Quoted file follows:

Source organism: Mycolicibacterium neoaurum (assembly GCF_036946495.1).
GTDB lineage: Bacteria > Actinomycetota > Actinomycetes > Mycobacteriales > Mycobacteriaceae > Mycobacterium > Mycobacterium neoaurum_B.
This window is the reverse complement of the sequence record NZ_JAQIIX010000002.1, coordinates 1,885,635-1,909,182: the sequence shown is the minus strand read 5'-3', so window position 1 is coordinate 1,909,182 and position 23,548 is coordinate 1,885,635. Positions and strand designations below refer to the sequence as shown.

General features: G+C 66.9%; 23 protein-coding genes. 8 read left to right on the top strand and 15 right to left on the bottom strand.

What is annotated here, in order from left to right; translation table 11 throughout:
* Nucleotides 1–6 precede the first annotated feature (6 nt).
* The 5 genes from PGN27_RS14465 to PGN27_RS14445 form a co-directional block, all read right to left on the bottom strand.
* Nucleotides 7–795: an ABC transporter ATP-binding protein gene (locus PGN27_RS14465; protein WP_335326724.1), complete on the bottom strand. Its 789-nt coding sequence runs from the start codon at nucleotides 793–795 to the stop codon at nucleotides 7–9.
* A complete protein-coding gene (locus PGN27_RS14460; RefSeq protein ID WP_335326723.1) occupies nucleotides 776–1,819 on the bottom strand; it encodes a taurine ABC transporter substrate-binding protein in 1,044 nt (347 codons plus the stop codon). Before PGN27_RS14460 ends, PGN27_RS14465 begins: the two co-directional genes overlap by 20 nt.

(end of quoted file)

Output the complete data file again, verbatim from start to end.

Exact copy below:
Source organism: Mycolicibacterium neoaurum (assembly GCF_036946495.1).
GTDB lineage: Bacteria > Actinomycetota > Actinomycetes > Mycobacteriales > Mycobacteriaceae > Mycobacterium > Mycobacterium neoaurum_B.
This window is the reverse complement of the sequence record NZ_JAQIIX010000002.1, coordinates 1,885,635-1,909,182: the sequence shown is the minus strand read 5'-3', so window position 1 is coordinate 1,909,182 and position 23,548 is coordinate 1,885,635. Positions and strand designations below refer to the sequence as shown.

General features: G+C 66.9%; 23 protein-coding genes. 8 read left to right on the top strand and 15 right to left on the bottom strand.

What is annotated here, in order from left to right; translation table 11 throughout:
* Nucleotides 1–6 precede the first annotated feature (6 nt).
* The 5 genes from PGN27_RS14465 to PGN27_RS14445 form a co-directional block, all read right to left on the bottom strand.
* Nucleotides 7–795: an ABC transporter ATP-binding protein gene (locus PGN27_RS14465; protein WP_335326724.1), complete on the bottom strand. Its 789-nt coding sequence runs from the start codon at nucleotides 793–795 to the stop codon at nucleotides 7–9.
* A complete protein-coding gene (locus PGN27_RS14460; RefSeq protein ID WP_335326723.1) occupies nucleotides 776–1,819 on the bottom strand; it encodes a taurine ABC transporter substrate-binding protein in 1,044 nt (347 codons plus the stop codon). Before PGN27_RS14460 ends, PGN27_RS14465 begins: the two co-directional genes overlap by 20 nt.